... she whom I love now
Doth grace for grace and love for love allow;
The other did not so.


Sunday, April 24, 2011

Romeo and Juliet - Dreams

Romeo. Peace, peace, Mercutio, peace!
Thou talk'st of nothing.

Mercutio. True, I talk of dreams,
Which are the children of an idle brain,
Begot of nothing but vain fantasy,
Which is as thin of substance as the air
And more inconstant than the wind....

(Romeo and Juliet, 1.4.596 - 600)

Romeo and Juliet, those legendary lovers, live in a world of signs and tokens, where the influence of the stars shapes destiny and dreams, in some mysterious way, come true. Romeo doesn't want to go to the Capulet's party because of a dream, and his mystical feelings about the evening come true:

Saturday, April 23, 2011

Happy Birthday!

...then there was a star danced, and under that was I born.
Much Ado About Nothing, 2.1.710


Friday, April 15, 2011

Richard II - Sad Stories of the Death of Kings

For God's sake, let us sit upon the ground
And tell sad stories of the death of kings;
How some have been deposed; some slain in war,
Some haunted by the ghosts they have deposed;
Some poison'd by their wives: some sleeping kill'd;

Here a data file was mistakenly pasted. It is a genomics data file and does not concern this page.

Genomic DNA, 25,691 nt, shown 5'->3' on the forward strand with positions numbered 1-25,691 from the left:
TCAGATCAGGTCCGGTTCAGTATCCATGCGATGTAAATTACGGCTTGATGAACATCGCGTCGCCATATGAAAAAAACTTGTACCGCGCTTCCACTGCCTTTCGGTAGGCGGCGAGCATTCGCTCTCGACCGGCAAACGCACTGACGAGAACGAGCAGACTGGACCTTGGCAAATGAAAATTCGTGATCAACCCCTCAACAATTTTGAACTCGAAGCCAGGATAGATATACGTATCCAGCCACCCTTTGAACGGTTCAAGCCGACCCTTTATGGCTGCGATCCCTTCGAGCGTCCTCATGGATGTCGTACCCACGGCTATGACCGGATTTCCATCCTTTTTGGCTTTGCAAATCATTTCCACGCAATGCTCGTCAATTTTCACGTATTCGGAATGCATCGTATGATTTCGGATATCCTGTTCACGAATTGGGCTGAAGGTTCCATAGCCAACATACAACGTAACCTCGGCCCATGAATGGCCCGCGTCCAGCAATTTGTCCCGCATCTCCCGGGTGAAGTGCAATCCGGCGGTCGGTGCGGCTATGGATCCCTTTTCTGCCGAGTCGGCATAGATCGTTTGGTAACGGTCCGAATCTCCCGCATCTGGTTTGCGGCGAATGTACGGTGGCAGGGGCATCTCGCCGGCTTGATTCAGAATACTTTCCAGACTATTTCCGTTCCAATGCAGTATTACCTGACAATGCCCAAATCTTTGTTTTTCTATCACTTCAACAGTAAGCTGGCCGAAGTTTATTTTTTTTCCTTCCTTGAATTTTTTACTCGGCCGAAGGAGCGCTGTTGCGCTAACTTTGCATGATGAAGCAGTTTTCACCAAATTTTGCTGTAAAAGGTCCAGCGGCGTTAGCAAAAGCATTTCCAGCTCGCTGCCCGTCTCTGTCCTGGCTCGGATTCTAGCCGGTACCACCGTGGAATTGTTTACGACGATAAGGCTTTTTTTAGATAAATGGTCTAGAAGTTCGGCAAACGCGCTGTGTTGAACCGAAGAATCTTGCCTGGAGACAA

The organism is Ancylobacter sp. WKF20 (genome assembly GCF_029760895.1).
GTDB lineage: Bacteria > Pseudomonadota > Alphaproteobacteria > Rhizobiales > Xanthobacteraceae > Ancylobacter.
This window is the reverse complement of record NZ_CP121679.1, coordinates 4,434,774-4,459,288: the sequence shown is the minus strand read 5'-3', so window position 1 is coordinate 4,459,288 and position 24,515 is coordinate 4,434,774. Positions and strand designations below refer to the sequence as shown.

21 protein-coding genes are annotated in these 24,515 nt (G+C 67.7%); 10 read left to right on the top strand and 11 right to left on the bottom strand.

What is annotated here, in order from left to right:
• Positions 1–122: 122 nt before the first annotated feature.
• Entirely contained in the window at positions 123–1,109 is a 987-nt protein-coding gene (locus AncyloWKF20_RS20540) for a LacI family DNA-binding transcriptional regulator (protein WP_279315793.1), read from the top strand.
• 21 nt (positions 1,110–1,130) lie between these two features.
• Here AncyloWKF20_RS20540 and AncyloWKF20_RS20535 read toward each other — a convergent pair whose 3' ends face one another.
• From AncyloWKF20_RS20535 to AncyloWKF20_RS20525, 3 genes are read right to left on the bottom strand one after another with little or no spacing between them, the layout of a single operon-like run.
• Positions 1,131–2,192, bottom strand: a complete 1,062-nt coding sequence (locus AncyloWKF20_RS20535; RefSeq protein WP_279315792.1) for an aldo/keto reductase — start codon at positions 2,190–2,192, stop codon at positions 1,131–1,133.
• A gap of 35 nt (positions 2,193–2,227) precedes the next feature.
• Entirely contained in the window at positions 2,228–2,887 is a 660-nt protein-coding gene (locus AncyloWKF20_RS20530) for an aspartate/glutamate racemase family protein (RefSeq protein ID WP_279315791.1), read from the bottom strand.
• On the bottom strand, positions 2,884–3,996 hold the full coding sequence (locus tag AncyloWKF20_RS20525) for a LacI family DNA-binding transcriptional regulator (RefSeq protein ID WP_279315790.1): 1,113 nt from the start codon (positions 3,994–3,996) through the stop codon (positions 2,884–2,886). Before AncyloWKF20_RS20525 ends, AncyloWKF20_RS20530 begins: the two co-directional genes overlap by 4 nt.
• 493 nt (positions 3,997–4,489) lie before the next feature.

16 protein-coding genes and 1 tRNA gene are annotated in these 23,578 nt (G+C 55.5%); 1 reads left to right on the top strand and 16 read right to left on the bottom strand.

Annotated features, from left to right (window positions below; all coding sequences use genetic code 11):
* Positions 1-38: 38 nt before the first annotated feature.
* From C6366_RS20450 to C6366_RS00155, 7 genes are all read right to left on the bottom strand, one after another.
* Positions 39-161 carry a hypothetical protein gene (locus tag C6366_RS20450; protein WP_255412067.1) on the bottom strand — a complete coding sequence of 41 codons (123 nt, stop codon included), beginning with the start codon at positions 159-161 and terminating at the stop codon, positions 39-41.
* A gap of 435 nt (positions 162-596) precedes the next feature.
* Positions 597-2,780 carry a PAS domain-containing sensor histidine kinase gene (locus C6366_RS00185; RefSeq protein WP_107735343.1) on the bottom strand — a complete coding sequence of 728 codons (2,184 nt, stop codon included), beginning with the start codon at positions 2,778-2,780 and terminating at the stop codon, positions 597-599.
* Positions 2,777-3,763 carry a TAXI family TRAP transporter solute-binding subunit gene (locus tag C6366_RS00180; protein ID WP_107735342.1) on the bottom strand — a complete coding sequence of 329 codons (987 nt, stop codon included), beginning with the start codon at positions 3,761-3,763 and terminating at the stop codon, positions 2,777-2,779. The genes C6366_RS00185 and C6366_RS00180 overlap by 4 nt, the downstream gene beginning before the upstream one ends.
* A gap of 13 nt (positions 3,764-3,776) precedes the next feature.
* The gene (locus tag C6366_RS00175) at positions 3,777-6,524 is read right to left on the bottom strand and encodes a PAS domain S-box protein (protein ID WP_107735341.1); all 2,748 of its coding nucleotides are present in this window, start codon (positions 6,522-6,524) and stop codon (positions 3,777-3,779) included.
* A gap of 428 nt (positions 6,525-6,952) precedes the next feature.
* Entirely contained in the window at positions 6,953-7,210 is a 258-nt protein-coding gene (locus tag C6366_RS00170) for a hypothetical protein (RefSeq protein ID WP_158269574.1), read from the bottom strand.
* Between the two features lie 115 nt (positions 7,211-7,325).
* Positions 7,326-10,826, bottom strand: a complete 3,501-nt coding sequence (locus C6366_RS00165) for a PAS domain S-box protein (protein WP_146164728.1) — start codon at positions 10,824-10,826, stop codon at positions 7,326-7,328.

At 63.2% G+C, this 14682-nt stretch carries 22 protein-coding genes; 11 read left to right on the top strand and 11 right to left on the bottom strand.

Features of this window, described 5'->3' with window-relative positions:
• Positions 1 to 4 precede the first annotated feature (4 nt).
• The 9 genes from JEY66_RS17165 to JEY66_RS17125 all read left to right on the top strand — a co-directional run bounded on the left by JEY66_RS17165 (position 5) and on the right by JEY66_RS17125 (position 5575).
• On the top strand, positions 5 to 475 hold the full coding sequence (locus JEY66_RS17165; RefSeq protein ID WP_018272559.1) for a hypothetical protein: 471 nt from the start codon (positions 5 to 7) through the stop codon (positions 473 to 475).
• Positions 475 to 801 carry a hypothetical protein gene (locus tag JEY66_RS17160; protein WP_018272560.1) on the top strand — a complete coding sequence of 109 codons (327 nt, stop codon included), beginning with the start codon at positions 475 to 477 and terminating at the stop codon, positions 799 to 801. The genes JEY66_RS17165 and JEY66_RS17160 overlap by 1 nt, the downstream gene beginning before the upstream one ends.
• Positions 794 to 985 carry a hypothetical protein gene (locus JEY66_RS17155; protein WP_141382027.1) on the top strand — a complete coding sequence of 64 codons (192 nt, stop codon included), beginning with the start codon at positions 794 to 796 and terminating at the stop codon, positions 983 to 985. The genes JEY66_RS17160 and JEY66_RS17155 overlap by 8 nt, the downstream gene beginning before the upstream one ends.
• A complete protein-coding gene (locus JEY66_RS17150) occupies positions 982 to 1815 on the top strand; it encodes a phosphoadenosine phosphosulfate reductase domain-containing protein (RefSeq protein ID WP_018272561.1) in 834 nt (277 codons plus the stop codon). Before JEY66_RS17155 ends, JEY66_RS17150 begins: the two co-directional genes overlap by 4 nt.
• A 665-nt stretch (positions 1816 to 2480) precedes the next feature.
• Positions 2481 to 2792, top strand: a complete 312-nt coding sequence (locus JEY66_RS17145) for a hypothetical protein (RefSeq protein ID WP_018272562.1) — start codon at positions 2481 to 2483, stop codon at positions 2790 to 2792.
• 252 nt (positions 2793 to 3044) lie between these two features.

All murder'd: for within the hollow crown
That rounds the mortal temples of a king
Keeps Death his court and there the antic sits,
Scoffing his state and grinning at his pomp,
Allowing him a breath, a little scene,
To monarchize, be fear'd and kill with looks,
Infusing him with self and vain conceit,
As if this flesh which walls about our life,
Were brass impregnable, and humour'd thus
Comes at the last and with a little pin
Bores through his castle wall, and farewell king!

(Richard II, 3.2.1565-1580)

Richard, though politically tone-deaf at times in this play...

Thursday, April 14, 2011

Richard II - Mirrored Men

High-stomached are they both and full of ire;
In rage, deaf as the sea, hasty as fire.
(Richard II, 1.1.18-19)